Implementing AI technologies thoughtfully and ethically can lead to significant gains in productivity, efficiency, and innovation. Ultimately, recognizing the urgency and embracing the potential of AI is no longer an option; it is a necessity for the long-term success and survival of businesses today.

Key Questions For board members to ask

Addressing Strategy

  1. What is the AI agenda for the next 3-5 years, and how will we fund it?
  2. Do we need an AI review board or committee?
  3. Who owns the responsibility of AI in our organization? Which other leaders do they collaborate the most closely with?
  4. What are the obstacles, pitfalls, and roadblocks (e.g., tech debt, privacy issues, etc.) that are impeding our progress on critical issues related to AI?

2. Responsible AI

This area addresses AI issues surrounding fairness, accountability, transparency, ethical considerations, and the well-being of both individuals and society. The goal is to mitigate the potential negative impacts and risks of AI technologies while maximizing their positive contributions. There are several key components of Responsible AI:

  1. Accuracy:​ One of the biggest concerns of AI is accuracy, as predictive models are never able to perform at 100% accuracy. AI models can easily spread misinformation or draw inaccurate conclusions. To ensure AI-generated content is accurate, having the right safeguards is key. Companies also need a plan to handle different scenarios – what happens if customers are presented with false data or if internal decisions are based on inaccurate AI answers?
  2. Bias: Since AI models are trained on historic observations, biases can creep into AI models, which can create disadvantages for some populations or result in outright discrimination. Boards will want to ensure that their organization’s use of AI is ethical and has a system to account for biases. (There is research underway into systems that can correct for some biases using synthesized data on protected attributes such as gender, race, and ethnicity.)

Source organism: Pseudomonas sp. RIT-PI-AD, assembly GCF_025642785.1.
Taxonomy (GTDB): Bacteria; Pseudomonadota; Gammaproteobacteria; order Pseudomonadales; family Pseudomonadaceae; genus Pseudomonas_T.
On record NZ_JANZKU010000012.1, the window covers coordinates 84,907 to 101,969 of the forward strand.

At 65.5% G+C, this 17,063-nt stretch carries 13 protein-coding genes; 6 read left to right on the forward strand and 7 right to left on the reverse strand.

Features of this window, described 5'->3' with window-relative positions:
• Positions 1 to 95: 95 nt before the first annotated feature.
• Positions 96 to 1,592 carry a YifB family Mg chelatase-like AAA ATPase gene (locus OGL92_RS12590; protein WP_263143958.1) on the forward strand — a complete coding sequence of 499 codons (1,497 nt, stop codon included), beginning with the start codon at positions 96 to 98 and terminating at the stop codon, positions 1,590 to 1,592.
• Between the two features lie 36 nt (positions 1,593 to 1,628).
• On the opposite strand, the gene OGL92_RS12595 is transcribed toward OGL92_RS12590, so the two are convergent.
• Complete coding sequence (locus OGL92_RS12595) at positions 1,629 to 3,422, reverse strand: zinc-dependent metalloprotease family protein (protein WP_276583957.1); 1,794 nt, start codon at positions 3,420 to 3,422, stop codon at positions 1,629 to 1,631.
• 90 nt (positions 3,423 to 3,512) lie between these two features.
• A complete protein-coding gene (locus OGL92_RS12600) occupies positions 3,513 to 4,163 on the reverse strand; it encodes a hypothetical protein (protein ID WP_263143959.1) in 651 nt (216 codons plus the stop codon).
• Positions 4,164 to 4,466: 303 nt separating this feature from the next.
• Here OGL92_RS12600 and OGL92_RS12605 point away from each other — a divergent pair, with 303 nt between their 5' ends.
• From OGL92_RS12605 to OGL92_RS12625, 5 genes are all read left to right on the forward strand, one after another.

3. Security: AI relies heavily on data, and companies need to collect, store, and process large amounts of data to train and operate AI systems. This increases the risk of data breaches and unauthorized access, potentially exposing sensitive information. In addition, AI systems need to be able to withstand attacks, where bad actors may attempt to input data that would trick the AI model into making incorrect predictions or classifications, which could lead to misinformed decisions or actions.
  4. Transparency: Transparency in AI is crucial to building trust, ensuring ethical use, and facilitating accountability. AI users and stakeholders should have a clear understanding of how their particular model arrives at its decisions, stores data, and how to evaluate its performance.
  5. Societal responsibility: As people and functions are disrupted by AI, what are the values that will guide your business as you adopt AI? What obligations will your company undertake to retrain or upskill employees or provide a level of job protection?


Responsible AI

  1. What safeguards are we adopting to ensure accuracy in AI-generated content? What are the “rules of the road” used by leading companies, and have we adopted those?
  2. Do we have a program or a framework in place that is proactively searching for misinformation about our organization and is monitoring Responsible AI practices? What does it entail?
  3. If decisions are made based on misinformation, how do we unravel that web and then prevent it from happening again?
  4. How do we ensure ownership of our IP? What policies are in place in the case of our inadvertent infringement?
  5. Bias is a major concern in AI models, which can have a major impact on our company’s brand, on hiring and retention of employees, and on DEI goals. How are we mitigating bias in our organization’s use of AI?

3. Risks and Regulations: Staying Ahead of the Regulatory Storm

One of the critical areas of AI that demands attention from the board is concern for liability. As generative AI models become more advanced and capable of producing innovative works, questions arise about intellectual property infringement and ownership of the work. Companies must address whether they have the right to claim ownership over outputs generated by their AI models and whether they can patent these new works. Additionally, understanding the complexities of data rights and ensuring compliance with data protection regulations is essential.

As new policies and regulations emerge from various authorities, including the European Union (EU) and U.S. Securities and Exchange Commission (SEC), companies must closely monitor these developments. Ignorance or negligence in keeping up with the ever-changing legal landscape could lead to inadvertent violations, which might result in severe financial penalties and damage to a company's reputation. In addition, compliance with stringent regulations, such as the General Data Protection regulation (GDPR) or the AI Act in Europe or the California Consumer Protection Act (CCPA) in the United States, is essential to safeguarding user data and maintaining trust with customers.